Robin Hanson (hanson@econ.Berkeley.EDU)
Mon, 29 Jun 1998 10:29:53 -0700

Damien Broderick <> writes:

>Death is intensely personal. Its theft of another human world hurts us
>deeply, if we have shared even in some small measure that internalised
>overlap of which Douglas Hofstadter writes so poignantly.

Indeed. But the ways in which people have come to terms with death are
perhaps even more personal. Suggesting that death can be long deferred
threatens the core of many people's being, inspiring fierce opposition.

> But death will not go away - unless we make it go away. ...
> For the first time since single-cell life coalesced on this planet, we are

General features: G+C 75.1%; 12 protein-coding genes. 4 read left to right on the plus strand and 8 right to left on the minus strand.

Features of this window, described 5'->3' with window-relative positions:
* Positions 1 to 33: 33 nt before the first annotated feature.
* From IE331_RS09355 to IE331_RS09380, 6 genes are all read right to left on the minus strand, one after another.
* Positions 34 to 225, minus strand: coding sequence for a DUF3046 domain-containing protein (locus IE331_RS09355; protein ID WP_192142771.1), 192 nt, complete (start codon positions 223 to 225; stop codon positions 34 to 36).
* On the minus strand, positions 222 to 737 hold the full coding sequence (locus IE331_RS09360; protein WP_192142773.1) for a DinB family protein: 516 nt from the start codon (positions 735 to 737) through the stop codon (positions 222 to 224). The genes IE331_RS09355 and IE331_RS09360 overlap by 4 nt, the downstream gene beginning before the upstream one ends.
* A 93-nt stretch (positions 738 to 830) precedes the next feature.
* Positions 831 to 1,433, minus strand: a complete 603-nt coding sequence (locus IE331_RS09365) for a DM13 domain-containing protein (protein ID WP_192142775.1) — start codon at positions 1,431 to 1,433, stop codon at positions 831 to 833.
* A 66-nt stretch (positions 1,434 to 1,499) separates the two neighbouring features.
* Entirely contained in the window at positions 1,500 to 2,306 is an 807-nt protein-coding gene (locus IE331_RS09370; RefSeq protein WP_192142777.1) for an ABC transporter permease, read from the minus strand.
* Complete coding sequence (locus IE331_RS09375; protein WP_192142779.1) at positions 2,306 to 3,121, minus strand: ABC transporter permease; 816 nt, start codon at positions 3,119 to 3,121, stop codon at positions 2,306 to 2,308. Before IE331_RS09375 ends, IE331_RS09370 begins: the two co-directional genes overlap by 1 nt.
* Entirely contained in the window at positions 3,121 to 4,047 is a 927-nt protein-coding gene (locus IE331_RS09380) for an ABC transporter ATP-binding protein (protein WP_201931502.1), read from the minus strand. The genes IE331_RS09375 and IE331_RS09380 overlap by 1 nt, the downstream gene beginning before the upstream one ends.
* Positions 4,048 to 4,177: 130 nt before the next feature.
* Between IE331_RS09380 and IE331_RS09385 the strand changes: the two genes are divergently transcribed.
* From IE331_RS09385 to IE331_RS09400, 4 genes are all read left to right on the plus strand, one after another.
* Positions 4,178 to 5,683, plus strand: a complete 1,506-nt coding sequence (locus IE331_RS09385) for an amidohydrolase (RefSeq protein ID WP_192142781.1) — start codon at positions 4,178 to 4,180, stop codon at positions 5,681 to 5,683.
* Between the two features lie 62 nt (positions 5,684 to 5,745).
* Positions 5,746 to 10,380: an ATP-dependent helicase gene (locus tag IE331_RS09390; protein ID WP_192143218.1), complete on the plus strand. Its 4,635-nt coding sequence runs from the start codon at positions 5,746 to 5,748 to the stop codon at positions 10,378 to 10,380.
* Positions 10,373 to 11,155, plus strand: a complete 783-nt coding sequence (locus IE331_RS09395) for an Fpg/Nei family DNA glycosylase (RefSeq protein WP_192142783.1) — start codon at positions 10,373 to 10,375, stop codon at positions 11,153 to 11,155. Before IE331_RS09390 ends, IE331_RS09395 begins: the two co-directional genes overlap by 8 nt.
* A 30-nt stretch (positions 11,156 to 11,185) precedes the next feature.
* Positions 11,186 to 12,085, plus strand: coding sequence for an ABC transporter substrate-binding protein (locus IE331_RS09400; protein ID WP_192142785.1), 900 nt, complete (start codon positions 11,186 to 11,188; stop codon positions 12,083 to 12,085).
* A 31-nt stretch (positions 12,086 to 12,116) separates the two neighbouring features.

> perhaps within reach of doing just that.

Death will not go away. The current causes of death will be replaced by
other causes. But dramatically increased lifespans are indeed cause for joy.

> But solving death, and life, is not a merely technical project.
> It embraces everything that makes us human. The first immortal generation
> will not be the children of just science alone, but of law, art, music,
> writing - all the humane arts.

A vivid example of this is cryonics. A technology which has a good chance of
lengthing the lives of most people who now "die" by orders of magnitudes is
taken up by only a few hundred. What makes those people different is mainly
their "humanity". Yes, these people tend to know science better than average,
but millions of others know science much better. The few hundred cryonics
customers, in contrast, seem to have taken the science seriously enough to
let it join with their soul. They love life strongly enough to face their
deepest fears head on.

Robin Hanson
RWJF Health Policy Scholar, Sch. of Public Health 510-643-1884
140 Warren Hall, UC Berkeley, CA 94720-7360 FAX: 510-643-2627